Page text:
Archive for the ‘Steve Hillage’ Category

Steve Hillage Newcastle University 23 March 2023

hillage tix1 is, in his own quiet way, a guitar innovator. His pedigree is strong and impressive and last night, reminded me just what a great guitarist the man is. As usual, and no apologies, the night brought back many memories of the man himself and of the venue. Steve Hillage currently has two identities (in fact, probably more): (1) as a reborn trance hero in the band System 7 and (2) he is now out on the road fronting a new Steve Hillage band, drawing from his classic mid – 1970s albums, such as my favourite L.

hillage adFirstly, memories of the venue came flooding back partly as I tried to work out in my head where Newcastle University Students Union Ballroom (or equivalent) might be these days. The last time I frequented said venue was during the 1980s witnessing great performances by bands such as Rip, Rig and Panic (featuring a fledgling Neneh Cherry, who had just left the Slits, and sometimes her father Don), Haircut 100 and The Cure. All of those concerts took place in the larger upstairs ballroom; a venue where I witnessed some great punk gigs during the 1970s including the Clash White Riot tour. (Tour advert from Steves site)

hillage picSome of the concerts including Sandie Shaw (rejuvenated by a collaboration with Morrissey at the time as I recall), Punishment of Luxury and the Au Pairs took place in a lower, smaller, hall named “The Canteen” (because that is exactly what it was during the day!). I was told that wheelchair access was via a lift through the students union building and the Co-op shop! Actually, those directions worked well and some helpful students directed me and my carer Jackie towards a lift which took us downstairs to the venue; I half recognised the hall, it may have been what I once knew as the Canteen. Anyway, sorry for going around the houses to say that we managed to get to the concert okay. However, by the time we arrived the hall was full and the best vantage point we could find was at the side of the stage. (picture of Steve from my ticket)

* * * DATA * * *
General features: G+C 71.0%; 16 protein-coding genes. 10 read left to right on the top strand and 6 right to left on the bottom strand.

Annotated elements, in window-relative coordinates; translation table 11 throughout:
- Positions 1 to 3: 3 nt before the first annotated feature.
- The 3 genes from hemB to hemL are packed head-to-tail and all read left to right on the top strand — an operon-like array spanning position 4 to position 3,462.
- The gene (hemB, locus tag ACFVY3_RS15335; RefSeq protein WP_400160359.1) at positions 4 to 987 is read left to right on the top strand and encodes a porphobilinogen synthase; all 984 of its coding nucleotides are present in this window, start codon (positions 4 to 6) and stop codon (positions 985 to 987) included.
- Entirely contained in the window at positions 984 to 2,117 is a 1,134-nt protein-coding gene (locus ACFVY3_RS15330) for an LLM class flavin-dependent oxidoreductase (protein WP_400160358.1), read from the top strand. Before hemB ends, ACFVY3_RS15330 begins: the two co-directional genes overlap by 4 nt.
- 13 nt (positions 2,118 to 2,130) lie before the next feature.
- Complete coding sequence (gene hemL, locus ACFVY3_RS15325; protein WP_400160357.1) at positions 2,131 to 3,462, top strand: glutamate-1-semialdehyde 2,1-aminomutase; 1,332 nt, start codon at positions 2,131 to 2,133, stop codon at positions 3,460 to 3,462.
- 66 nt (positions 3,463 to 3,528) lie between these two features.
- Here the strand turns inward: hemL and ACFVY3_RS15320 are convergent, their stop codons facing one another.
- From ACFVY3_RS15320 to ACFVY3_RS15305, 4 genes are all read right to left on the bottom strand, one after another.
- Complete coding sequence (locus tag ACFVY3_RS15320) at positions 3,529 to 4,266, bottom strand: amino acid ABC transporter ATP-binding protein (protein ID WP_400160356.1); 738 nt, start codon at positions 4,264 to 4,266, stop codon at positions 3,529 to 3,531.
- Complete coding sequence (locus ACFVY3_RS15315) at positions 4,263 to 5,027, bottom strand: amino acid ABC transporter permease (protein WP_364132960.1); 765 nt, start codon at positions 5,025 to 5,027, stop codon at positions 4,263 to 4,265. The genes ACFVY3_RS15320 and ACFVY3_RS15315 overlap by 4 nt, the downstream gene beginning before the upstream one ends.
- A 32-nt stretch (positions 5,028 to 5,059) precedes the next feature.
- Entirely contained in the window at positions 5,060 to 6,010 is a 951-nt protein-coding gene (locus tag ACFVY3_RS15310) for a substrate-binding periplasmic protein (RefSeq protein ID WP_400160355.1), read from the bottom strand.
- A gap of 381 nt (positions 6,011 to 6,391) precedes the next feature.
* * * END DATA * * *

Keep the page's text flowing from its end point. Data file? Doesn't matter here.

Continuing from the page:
hillage 4Secondly, Steve Hillage, psychedelic guitar wizard and inventor of the “glissando guitar” as exemplified by Steve’s wonderful soloing on his reinvention of the Donovan classic “Hurdy-Gurdy Glissando”. I have seen Steve Hillage several times over the years and he always strikes me as a quiet unassuming guy, and yet he has in his own quiet way achieved so much and forged a rich career along the way. I first came across Steve Hillage when he was a member of Khan, an early psychedelic band who I think I saw supporting Caravan in the early 1970s. I then saw him as a member of Gong and as part of Kevin Ayres band.